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CrashPlan Post Install Tips and Optimisation

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Some days after the last DSM upgrade, which was working great, my Synology just decided to simulate dying on me (the blue LED flashing, no boot, issue) and I ended up having to install and configure everything from scratch. Regarding CrashPlan itself, I ended up noticing that there are some important steps to do in order to have CrashPlan behave nicely with your Synology DS.

Please consider that at this time I was adopting a 2.0Tb backup dataset and was actually very impressed with how [relatively] fast and uneventful was the entire process, as it took well under half a day.

Nonetheless, optimisation was necessary, especially when I found my Synology unresponsive, all because of CrashPlan excessive CPU usage. After some patient trials to connect through SSH, issuing a top command identified Java/CrashPlanService as the culprit; I was then able to kill the service and after that I could access DSM again.

The thing is, I noticed that after restarting CrashPlan the CPU was being heavily occupied by CrashPlan even if it was almost idling (it was stuck on analysing the file dataset with new files, which sounded off). Here’s a capture of top, no wonder it was unresponsive:

 

 PID USER      PR  NI    VIRT    RES  %CPU %MEM     TIME+ S COMMAND                                                                                                             

17464 root      39  19 5257.1m 716.7m 190.4 35.9   7:01.18 S /var/packages/Java8/target/j2sdk-image/jre/bin/java -Dfile.encoding=UTF-8 -Dapp=CrashPlanService -DappBaseName=Cras+

Also interesting in this is to see that CrashPlan is “only” using  717Mb of RAM for a 2.0Tb backup dataset (two different backup sets: 150k+150k=300k files).

 

So here are some reminder tips for optimising a post install of CrashPlan:

  • Change your Java Heap size right away (if you have a large dataset, either in number of files or total size), using this guide. The current default is 1024Mb but 1500Mb could be a better number for larger than 1Tb datasets.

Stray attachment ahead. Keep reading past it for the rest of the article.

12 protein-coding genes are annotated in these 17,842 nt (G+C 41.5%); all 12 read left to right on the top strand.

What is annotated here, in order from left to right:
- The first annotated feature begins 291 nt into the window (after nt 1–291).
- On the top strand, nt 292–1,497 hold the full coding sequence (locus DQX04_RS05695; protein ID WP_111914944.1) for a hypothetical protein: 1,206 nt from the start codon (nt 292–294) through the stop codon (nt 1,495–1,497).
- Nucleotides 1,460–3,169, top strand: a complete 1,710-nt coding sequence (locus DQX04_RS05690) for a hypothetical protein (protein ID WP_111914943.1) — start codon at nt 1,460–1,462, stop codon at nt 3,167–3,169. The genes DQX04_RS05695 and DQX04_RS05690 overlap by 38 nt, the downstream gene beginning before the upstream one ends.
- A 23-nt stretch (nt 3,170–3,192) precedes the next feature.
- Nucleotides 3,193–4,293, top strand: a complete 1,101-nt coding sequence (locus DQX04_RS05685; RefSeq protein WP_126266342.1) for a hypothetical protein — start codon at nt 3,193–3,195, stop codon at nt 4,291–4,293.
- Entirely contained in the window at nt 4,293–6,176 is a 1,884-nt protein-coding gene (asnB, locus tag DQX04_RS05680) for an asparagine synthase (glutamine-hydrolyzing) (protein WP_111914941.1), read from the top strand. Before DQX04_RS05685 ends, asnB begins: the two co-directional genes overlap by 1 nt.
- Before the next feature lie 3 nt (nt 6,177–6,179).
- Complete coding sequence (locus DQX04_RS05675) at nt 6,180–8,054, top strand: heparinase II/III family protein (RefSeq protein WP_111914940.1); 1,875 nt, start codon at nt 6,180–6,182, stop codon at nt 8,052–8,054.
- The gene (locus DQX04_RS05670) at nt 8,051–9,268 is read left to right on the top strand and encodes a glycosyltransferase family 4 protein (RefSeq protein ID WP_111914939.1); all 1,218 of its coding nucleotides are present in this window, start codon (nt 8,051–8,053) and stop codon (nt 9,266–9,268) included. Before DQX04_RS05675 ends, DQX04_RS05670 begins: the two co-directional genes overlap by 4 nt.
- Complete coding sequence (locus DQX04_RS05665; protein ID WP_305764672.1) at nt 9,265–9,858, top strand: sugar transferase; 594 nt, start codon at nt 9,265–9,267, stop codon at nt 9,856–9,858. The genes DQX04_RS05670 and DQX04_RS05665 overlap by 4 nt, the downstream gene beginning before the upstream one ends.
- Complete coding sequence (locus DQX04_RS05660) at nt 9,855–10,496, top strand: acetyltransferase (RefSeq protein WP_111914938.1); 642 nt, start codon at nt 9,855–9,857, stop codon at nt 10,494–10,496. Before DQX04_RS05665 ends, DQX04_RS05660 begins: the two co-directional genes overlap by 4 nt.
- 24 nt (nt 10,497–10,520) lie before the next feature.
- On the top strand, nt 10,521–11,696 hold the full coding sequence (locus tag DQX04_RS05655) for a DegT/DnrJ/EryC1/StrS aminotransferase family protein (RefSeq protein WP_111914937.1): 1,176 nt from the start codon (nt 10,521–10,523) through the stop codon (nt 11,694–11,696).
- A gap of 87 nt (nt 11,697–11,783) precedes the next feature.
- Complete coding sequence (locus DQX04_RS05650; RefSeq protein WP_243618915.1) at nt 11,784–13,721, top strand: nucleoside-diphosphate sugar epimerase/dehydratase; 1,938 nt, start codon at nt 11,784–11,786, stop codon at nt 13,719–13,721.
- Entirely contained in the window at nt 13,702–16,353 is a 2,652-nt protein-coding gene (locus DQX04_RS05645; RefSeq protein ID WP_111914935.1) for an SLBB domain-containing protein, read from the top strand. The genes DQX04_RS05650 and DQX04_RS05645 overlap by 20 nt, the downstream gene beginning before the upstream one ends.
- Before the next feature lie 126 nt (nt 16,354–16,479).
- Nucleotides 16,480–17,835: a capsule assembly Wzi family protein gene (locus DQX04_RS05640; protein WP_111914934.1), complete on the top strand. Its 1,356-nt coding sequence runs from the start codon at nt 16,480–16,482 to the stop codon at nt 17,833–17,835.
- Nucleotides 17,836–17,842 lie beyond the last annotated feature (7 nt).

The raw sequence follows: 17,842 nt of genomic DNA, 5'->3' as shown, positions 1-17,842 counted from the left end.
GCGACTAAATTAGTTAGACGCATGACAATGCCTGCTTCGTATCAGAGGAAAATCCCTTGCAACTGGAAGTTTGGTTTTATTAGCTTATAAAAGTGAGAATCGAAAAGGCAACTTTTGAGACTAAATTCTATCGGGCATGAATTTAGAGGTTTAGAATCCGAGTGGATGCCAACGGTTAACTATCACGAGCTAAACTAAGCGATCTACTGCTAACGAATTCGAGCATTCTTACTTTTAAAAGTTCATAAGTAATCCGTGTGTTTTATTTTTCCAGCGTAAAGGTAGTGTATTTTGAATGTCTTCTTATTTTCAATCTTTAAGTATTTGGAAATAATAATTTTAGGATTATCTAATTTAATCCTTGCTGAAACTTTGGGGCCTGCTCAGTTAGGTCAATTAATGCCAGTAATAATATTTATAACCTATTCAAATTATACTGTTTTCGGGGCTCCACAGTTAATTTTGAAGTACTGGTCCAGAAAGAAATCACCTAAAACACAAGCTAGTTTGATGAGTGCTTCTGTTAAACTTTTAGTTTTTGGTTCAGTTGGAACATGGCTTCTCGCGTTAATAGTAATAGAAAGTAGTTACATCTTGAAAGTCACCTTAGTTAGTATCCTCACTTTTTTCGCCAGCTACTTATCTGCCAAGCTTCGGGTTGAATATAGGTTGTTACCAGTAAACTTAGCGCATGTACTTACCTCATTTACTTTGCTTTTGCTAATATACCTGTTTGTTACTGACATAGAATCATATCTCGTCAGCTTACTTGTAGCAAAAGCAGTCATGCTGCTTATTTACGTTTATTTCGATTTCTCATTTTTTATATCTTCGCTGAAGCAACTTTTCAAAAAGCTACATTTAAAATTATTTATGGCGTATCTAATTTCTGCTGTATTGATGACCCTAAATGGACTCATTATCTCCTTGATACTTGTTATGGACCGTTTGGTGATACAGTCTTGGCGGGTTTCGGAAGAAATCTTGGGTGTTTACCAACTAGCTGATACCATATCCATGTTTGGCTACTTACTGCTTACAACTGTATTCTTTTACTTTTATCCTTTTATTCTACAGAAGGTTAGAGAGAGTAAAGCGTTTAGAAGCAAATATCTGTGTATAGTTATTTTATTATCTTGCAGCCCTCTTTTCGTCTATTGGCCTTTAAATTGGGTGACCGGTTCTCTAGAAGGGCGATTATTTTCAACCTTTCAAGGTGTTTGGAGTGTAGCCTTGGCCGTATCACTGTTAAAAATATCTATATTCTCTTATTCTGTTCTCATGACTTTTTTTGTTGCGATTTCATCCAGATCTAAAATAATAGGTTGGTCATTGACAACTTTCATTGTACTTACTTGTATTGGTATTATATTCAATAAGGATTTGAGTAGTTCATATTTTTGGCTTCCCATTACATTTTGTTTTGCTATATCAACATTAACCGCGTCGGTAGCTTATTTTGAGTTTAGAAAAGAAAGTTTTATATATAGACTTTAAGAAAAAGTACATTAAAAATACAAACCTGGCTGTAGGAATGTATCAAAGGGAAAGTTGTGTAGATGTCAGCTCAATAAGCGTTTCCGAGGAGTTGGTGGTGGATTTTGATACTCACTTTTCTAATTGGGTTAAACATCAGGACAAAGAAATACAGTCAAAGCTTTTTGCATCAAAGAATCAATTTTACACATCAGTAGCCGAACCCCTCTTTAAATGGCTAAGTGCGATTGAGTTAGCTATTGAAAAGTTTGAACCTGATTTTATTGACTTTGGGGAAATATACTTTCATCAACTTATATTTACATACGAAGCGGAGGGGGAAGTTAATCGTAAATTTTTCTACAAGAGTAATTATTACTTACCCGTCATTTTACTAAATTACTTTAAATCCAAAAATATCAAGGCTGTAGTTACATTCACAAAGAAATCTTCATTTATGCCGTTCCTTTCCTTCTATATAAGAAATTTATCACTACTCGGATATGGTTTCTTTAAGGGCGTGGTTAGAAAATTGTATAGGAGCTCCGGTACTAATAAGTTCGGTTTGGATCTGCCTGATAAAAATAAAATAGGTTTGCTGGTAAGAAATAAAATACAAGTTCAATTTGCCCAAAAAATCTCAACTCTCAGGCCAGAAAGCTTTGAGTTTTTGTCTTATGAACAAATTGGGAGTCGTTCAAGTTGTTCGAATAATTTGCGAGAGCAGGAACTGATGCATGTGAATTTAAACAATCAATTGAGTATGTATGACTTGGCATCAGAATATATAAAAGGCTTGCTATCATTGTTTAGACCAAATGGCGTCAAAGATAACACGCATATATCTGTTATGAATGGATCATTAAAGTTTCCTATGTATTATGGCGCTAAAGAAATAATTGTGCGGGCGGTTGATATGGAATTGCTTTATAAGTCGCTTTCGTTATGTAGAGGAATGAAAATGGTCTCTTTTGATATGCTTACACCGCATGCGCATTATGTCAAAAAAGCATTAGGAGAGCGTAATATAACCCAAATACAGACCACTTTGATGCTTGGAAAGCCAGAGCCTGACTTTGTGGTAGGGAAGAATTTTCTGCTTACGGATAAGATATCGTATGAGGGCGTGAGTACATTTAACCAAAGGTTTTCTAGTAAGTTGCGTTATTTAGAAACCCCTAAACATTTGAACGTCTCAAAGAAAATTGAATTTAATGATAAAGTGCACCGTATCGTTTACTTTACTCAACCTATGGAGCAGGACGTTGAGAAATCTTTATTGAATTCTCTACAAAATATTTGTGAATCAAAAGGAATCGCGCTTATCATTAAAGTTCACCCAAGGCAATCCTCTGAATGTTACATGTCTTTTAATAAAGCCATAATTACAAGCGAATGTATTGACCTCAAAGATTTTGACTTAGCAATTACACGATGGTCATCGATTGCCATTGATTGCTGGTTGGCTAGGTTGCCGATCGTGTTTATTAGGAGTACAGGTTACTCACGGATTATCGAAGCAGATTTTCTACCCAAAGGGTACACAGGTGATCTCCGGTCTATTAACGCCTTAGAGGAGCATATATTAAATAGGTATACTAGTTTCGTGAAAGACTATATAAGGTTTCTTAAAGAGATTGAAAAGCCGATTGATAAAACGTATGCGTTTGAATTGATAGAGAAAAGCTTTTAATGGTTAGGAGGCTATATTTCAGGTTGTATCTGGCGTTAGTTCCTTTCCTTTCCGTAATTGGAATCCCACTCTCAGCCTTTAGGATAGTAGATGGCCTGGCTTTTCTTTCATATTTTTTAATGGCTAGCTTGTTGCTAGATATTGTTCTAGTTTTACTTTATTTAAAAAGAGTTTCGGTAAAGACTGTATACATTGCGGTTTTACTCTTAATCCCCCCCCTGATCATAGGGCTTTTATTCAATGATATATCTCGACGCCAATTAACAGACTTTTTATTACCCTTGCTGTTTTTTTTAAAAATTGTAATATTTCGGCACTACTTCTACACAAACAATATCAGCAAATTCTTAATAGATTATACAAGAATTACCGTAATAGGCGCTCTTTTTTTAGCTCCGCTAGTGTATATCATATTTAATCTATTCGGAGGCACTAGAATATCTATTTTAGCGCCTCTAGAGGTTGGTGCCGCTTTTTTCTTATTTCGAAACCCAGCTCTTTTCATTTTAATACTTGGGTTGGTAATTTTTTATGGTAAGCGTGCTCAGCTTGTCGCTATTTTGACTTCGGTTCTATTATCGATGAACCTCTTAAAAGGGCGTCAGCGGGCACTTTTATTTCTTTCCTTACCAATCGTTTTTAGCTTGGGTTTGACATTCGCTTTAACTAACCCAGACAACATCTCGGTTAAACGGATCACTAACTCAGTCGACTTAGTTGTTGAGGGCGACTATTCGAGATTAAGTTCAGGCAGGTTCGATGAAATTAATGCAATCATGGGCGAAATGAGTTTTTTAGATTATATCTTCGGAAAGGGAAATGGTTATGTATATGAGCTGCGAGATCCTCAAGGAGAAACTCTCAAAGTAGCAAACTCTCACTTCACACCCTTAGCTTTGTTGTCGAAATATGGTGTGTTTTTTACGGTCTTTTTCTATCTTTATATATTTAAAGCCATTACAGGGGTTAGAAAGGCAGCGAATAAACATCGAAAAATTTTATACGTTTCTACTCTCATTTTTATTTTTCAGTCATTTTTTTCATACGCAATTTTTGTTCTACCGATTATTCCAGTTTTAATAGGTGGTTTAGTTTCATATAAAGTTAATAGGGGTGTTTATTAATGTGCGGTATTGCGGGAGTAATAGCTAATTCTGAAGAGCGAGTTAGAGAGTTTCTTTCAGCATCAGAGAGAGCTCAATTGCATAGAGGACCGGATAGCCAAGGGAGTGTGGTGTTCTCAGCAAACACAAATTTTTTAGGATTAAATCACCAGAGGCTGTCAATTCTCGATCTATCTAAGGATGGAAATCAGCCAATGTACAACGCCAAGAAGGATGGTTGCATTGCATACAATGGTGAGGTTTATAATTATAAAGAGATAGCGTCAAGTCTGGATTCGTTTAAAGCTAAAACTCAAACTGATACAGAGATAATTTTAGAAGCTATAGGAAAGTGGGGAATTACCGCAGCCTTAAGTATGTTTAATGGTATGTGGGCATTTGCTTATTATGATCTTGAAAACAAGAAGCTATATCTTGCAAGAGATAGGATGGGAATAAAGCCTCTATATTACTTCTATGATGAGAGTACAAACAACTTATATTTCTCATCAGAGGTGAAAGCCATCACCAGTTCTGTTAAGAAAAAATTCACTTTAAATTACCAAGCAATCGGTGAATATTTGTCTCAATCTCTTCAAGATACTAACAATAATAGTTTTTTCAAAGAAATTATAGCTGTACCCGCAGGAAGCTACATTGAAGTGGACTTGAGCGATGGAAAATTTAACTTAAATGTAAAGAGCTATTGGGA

• If your processor is not very powerful, and especially if the server is not basically for CrashPlan and File sharing, set a lower processor max usage in the backup Settings (even though I’ve read somewhere that this doesn’t any effect in headless configurations, but maybe someone can comment on this).
  • Set Auto De-duplication settings to minimal using this guide (it will reduce the CPU usage but likely increase bandwidth, so it may be overkill, depending on what you’re looking for – in my case, I definitely prefer to have more CPU available for other services present on my NAS).
  • Check and set the maximum Bandwidth values on CrashPlan’s configuration to something that does not create a bottleneck in your network(s), unless you’re sure you have some device that is providing QoS with CrashPlan under consideration.
  • Block CrashPlan’s auto-upgrade feature to prevent it from stopping by using this guide, but remember to properly upgrade in the near future!
  • For large data sets use different (but not many!) backup sets differentiating data that regularly changes from archival data (in the latter you can set full analysis’ to occur in larger spans of time).

 

Any additional suggestions?

 


https://i2.wp.com/crashplanbackup.com/wp-content/uploads/2015/11/crashplan-fix.png?fit=512%2C512&ssl=1https://i2.wp.com/crashplanbackup.com/wp-content/uploads/2015/11/crashplan-fix.png?resize=150%2C150&ssl=1anCrashPlan on Synology DSGeneral Informationautoupgrade,configuration,crashplan,java heap,memory,optimize,performance,setup,updateSome days after the last DSM upgrade, which was working great, my Synology just decided to simulate dying on me (the blue LED flashing, no boot, issue) and I ended up having to install and configure everything from scratch. Regarding CrashPlan itself, I ended up noticing that there are some important...Unofficial Help & Support Forum for CrashPlan, Cloud Backup and Cloud Storage Solutions - Find Help, Support and a Knowledge base
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